What is the ‘correct’ way to compare the effect of a drug in different conditions? For example, if I have conditions a, b, c and d, where there are different numbers of ‘control’ and ‘drug’ cells in each condition and a single parameter has been measured in control and drug-treated cell (different cells).

Of course I can easily calculate the % effect of the drug for each condition, and determine whether the effect is significant (eg unpaired Student’s t-test or non-parametric equivalent). However, how do I appropriately determine whether the effect of the drug is different in each condition?

Comparing p-values across groups is not valid (e.g. Gelman, A., & Stern, H. (2006). The Difference Between “Significant” and ‘Not Significant’ is not Itself Statistically Significant. The American Statistician, 60(4), 328–331 or Nieuwenhuis, S., Forstmann, B. U., & Wagenmakers, E.-J. (2011). Erroneous analyses of interactions in neuroscience: a problem of significance. Nature Neuroscience, 14(9), 1105–1107).

  • $\begingroup$ Are conditions different diseases or symptoms (outcomes), or are they explanatory variables that interact with treatment (like smoking would be in a study of alcohol consumption and cirrhosis)? $\endgroup$
    – dimitriy
    Commented Apr 16, 2012 at 18:27
  • $\begingroup$ This question is a little hard to follow. Can you spell out a little more thoroughly what you are measuring and the design of the study? $\endgroup$ Commented Apr 16, 2012 at 19:05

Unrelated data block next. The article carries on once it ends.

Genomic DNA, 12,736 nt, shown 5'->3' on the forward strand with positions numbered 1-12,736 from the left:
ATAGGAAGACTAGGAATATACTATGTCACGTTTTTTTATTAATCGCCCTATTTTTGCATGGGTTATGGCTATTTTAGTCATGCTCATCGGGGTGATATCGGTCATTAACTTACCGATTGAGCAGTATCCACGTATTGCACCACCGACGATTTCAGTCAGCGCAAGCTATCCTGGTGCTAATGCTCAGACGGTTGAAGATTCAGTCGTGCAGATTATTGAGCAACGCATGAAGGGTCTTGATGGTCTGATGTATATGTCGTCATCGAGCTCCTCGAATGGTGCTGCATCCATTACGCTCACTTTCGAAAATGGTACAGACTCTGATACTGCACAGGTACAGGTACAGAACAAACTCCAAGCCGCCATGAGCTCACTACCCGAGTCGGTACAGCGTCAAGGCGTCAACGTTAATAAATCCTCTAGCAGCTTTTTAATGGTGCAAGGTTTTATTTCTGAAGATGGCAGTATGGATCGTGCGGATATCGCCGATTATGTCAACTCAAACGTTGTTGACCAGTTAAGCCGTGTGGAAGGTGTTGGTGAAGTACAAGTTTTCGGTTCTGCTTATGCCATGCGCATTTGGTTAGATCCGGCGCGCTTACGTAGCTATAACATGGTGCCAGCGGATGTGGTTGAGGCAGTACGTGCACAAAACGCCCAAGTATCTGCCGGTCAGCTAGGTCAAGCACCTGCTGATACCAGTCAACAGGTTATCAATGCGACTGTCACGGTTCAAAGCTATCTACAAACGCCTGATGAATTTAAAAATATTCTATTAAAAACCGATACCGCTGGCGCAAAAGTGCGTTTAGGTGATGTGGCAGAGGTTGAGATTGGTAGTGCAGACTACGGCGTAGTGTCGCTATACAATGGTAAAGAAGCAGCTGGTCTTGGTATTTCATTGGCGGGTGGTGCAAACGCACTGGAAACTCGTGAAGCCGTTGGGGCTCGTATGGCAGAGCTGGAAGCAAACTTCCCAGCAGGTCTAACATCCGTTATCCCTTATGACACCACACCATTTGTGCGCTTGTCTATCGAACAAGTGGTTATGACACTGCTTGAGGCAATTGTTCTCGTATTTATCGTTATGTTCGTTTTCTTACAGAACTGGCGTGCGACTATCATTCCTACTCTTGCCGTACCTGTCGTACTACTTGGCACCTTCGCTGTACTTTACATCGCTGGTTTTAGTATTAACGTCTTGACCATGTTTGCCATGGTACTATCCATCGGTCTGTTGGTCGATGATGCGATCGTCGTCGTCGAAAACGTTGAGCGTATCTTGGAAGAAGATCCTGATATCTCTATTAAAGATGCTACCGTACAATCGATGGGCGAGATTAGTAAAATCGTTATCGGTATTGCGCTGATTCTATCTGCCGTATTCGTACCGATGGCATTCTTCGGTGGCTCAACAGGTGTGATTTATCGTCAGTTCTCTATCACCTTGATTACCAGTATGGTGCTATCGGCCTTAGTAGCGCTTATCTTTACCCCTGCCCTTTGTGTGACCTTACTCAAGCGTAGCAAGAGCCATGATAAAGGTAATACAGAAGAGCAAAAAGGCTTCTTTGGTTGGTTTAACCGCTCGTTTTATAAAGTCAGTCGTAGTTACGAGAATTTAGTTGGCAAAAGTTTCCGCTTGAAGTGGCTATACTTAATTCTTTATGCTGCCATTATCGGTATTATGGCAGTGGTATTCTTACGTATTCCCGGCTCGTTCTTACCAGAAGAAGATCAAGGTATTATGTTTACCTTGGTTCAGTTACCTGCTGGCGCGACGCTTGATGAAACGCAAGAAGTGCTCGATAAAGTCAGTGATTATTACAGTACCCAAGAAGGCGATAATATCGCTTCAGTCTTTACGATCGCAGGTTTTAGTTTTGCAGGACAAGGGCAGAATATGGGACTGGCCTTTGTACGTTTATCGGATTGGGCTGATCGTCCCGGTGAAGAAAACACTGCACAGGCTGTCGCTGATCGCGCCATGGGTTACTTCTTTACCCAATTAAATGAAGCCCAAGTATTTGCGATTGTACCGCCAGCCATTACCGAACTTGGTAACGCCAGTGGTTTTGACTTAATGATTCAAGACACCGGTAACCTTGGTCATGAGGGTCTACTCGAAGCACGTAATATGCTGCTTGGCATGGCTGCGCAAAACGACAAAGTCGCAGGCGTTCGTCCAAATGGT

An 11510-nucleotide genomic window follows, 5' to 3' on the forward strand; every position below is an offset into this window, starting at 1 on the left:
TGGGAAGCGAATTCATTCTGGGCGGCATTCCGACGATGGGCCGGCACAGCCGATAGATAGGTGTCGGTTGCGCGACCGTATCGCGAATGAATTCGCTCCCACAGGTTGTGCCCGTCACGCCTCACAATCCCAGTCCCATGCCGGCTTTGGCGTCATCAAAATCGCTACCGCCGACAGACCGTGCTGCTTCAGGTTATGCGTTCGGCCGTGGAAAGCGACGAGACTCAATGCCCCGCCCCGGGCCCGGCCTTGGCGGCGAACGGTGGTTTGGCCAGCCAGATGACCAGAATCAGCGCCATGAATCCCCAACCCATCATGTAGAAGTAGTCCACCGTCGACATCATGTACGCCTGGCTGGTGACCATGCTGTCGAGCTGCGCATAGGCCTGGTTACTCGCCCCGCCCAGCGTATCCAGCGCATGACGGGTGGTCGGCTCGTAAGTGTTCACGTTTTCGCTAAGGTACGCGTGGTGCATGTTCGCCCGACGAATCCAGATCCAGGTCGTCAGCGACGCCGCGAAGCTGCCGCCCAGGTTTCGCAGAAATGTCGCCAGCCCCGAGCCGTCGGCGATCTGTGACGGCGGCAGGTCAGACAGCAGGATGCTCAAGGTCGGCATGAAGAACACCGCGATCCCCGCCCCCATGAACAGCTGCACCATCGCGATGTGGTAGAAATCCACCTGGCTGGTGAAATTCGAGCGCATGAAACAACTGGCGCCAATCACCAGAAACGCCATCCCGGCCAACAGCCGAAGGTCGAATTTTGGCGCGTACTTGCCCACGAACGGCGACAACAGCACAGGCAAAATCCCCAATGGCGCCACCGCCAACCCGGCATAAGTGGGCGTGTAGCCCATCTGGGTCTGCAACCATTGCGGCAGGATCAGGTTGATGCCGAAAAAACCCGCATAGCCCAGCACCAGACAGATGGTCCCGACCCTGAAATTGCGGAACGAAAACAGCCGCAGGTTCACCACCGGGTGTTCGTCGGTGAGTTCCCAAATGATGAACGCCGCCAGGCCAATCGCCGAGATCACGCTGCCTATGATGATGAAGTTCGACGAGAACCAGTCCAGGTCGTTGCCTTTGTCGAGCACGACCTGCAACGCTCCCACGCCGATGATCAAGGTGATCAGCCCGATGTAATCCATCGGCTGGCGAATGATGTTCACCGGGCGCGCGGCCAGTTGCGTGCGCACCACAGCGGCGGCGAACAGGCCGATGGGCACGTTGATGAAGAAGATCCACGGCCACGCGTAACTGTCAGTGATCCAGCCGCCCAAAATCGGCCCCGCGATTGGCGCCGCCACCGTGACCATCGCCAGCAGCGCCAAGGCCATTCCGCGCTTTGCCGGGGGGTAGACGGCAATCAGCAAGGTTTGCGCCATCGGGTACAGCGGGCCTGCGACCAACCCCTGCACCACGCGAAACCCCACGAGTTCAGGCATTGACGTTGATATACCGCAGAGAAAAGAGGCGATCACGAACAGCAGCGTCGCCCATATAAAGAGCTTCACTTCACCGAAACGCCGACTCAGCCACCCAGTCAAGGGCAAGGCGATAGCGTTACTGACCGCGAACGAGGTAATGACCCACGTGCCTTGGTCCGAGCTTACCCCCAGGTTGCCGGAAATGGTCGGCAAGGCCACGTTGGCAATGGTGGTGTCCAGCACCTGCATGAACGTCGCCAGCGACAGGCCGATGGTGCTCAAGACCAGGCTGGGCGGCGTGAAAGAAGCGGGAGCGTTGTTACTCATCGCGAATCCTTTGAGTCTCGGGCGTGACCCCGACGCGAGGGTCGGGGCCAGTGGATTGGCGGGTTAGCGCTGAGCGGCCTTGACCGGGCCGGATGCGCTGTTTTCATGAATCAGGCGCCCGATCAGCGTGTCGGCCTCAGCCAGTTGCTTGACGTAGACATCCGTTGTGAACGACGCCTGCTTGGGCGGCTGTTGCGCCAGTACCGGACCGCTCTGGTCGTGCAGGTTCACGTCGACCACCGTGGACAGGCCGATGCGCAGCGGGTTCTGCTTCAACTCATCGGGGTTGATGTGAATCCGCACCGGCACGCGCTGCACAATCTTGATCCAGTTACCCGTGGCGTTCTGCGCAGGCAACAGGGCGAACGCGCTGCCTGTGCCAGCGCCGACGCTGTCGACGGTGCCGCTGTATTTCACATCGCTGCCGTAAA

• $\begingroup$ Sorry for the lack of clarity. 'Conditions' (a, b, c, d) are different subtypes of a protein expressed in heterologous cells. One electrophysiological measurement is made form each of several individual cells in each group. In other cells, expressing the same four receptor subtypes, the measurements are made after exposure to a drug - so there are groups: a(no drug), a(drug), b(no drug), b(drug) etc. Each of these groups is made up of a number of different cells. $\endgroup$
    – user441706
    Commented Apr 17, 2012 at 7:36

2 Answers 2


If you perform a linear regression, you could then use an interaction term condition:treatment. This would tell you if there is any effect of the combination between the two variables. This would also allow you, using post-hoc analysis (eg. emmeans, that would allow you to further look into pairwise comparisons within groups.

For example, you can look if drug Vs Ctrl is different in Condition A, B and C in separate.

Take a look at some examples here: https://cran.r-project.org/web/packages/emmeans/vignettes/basics.html

Hope this helps!


The effect of a drug is non-linearly related to the concentration of the drug and the sensitivity of the cells in which the effect is being measured. The most appropriate way to compare the effect of a drug in different conditions is therefore to compare drug concentration-response curves in those different conditions.

Construct log-concentration response curves and then compare the logEC50 and maxima and, perhaps, the slopes of those curves. The curves will almost certainly be sigmoidal and should not be analysed by linear regression.

Do not fall into the folly of trying to make any inferences about a drug and conditions on the basis of any tests of single drug concentrations.


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